American education is in perpetual crisis.
So begins a recent Wall Street Journal article. It’s a bit like saying American journalism is in a state of perpetual hype. There’s some truth in it depending where you look.
The article in question “A Musical Fix for American Schools,” reviews a current study of positive effects of music education. But research is a fickle beast. As a colleague once put it, be careful about claiming the arts help teach math – research is liable to show that math teaches math best of all.
Ellen Winner, a researcher associated with Harvard’s Project Zero and a co-author of the study, has been particularly guarded about claims of transfer of arts learning to other subjects. “If we are going to look for effects outside of music, I would look at things like persistence and discipline, because this is what’s required to play an instrument.” But serious study of any discipline requires these attributes. What I find missing in much of this research is investigation of specifically what aspects of music or arts study help develop these capacities. I recall one study that sought to establish that it was less the content of the arts but the manner in which they are customarily taught that makes the difference.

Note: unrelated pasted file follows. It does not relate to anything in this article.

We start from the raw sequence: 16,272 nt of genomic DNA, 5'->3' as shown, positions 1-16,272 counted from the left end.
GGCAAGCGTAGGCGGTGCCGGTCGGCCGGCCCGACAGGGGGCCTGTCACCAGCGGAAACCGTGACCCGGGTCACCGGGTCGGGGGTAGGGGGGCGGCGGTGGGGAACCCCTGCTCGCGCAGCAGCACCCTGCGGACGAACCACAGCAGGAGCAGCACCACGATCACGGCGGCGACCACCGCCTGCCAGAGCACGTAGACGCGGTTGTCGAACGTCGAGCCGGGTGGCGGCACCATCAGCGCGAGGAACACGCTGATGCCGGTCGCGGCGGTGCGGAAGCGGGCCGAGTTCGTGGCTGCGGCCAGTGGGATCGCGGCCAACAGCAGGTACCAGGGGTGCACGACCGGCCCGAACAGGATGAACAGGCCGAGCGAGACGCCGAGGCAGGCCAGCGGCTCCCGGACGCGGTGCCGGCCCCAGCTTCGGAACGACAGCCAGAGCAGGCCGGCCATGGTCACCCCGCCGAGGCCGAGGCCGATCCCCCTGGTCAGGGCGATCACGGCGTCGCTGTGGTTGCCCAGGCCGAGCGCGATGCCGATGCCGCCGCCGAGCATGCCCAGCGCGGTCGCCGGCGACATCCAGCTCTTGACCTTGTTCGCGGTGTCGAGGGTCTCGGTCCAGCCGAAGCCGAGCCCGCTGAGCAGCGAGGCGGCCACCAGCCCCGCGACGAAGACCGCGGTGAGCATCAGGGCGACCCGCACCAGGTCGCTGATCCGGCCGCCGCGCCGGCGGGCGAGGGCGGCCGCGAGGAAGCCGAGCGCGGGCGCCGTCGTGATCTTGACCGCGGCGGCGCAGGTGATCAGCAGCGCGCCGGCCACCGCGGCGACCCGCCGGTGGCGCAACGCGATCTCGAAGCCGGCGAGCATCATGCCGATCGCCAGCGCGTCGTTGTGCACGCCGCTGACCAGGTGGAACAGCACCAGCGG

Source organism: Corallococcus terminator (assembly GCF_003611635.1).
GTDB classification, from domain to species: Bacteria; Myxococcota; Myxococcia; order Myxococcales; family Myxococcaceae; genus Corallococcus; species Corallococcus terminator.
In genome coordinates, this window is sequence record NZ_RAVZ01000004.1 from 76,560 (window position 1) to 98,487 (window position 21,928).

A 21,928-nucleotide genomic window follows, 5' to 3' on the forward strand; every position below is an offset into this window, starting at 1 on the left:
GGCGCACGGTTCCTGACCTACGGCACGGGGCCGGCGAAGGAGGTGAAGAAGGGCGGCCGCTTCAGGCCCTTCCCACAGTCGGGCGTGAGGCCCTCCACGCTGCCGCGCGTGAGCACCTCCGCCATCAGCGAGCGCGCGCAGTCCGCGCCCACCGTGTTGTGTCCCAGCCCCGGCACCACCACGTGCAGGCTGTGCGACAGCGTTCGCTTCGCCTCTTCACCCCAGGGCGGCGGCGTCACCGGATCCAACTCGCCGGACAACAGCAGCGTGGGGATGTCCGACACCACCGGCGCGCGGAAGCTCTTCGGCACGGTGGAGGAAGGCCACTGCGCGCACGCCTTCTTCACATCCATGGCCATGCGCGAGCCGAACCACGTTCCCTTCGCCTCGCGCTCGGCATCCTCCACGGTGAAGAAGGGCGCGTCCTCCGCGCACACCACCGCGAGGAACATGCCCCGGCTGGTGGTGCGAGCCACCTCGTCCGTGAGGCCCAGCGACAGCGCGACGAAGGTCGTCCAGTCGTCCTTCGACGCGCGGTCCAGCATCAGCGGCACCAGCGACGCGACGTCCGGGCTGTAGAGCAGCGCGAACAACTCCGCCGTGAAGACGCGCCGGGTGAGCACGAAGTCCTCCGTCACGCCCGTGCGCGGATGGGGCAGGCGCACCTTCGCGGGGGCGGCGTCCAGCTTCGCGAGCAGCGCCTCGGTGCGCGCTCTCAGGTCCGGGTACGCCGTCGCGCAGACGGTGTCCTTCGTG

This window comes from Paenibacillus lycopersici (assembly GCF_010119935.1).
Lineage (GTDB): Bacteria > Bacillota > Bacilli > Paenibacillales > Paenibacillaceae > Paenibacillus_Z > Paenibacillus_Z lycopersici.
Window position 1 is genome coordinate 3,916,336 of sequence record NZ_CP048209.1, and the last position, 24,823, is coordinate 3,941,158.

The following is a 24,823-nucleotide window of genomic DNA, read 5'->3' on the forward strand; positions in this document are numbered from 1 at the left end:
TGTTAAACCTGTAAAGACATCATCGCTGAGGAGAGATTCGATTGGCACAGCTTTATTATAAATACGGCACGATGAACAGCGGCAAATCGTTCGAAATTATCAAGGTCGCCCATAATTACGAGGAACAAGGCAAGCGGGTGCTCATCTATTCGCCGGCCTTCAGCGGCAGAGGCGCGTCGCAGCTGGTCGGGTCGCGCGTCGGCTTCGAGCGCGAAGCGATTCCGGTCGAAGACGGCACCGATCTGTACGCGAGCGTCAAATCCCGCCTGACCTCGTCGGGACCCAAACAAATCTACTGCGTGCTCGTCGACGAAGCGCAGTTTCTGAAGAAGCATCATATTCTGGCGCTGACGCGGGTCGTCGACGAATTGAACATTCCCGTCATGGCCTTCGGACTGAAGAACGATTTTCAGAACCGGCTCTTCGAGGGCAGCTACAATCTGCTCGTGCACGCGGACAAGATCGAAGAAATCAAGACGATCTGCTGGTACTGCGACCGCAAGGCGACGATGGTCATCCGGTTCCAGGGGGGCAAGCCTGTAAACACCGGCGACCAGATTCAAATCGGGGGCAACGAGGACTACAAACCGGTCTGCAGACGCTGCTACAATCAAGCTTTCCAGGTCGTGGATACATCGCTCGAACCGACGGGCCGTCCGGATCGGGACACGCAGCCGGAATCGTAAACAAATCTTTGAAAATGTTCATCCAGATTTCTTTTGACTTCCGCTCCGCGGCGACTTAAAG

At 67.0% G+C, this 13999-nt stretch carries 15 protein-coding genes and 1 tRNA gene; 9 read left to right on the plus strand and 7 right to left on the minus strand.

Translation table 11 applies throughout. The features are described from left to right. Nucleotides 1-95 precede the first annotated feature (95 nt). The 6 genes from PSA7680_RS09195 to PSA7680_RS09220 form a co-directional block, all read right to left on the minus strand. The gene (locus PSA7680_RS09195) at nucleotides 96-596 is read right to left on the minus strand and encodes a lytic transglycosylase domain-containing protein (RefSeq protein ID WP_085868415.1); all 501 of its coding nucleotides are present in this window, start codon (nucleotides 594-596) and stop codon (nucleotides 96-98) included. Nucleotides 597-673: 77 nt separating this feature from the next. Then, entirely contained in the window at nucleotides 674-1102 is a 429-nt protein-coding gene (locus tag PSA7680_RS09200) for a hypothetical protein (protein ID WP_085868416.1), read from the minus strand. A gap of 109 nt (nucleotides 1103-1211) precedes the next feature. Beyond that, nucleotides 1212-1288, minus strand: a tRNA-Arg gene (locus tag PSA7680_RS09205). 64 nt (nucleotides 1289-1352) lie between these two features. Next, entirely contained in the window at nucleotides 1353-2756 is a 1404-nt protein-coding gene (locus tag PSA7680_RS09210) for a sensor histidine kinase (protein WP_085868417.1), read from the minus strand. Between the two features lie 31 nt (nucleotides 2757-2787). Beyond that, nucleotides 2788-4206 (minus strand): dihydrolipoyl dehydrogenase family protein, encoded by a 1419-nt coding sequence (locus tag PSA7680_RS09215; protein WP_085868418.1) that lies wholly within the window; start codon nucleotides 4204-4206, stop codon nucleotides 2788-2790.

Elliot Eisner, Professor of Art and Education at Stanford, has examined these issues extensively, looking at arts education in a wide context of psychology, cognition, emotional development, and other intersecting streams (see, for example, his 2002 book Arts and the Creation of Mind.)
Amidst the current craze for hard data and quantitative research, there is still a lot to be said for qualitative research, as in case studies. I recently did my own little case study of one exceptional woman, Verna Parino, a longtime member of the Marin Chapter of San Francisco Opera Guild. Still active well into her 90’s, she circles the globe in pursuit of Ring Cycles. I was able to catch her this summer following a trip to Bulgaria. She attributes a passion for opera that developed later in life to early involvement in the arts, both at home and in school.
We can’t always know with certainty what facets of the world are going to speak most profoundly to our children. But we do want something to abide with them during increasingly hectic lives, in ways that will motivate them in school and return to sustain them in later years.
What, besides an alarm clock or the upstairs neighbor’s kids, will continue to get you up in the morning?
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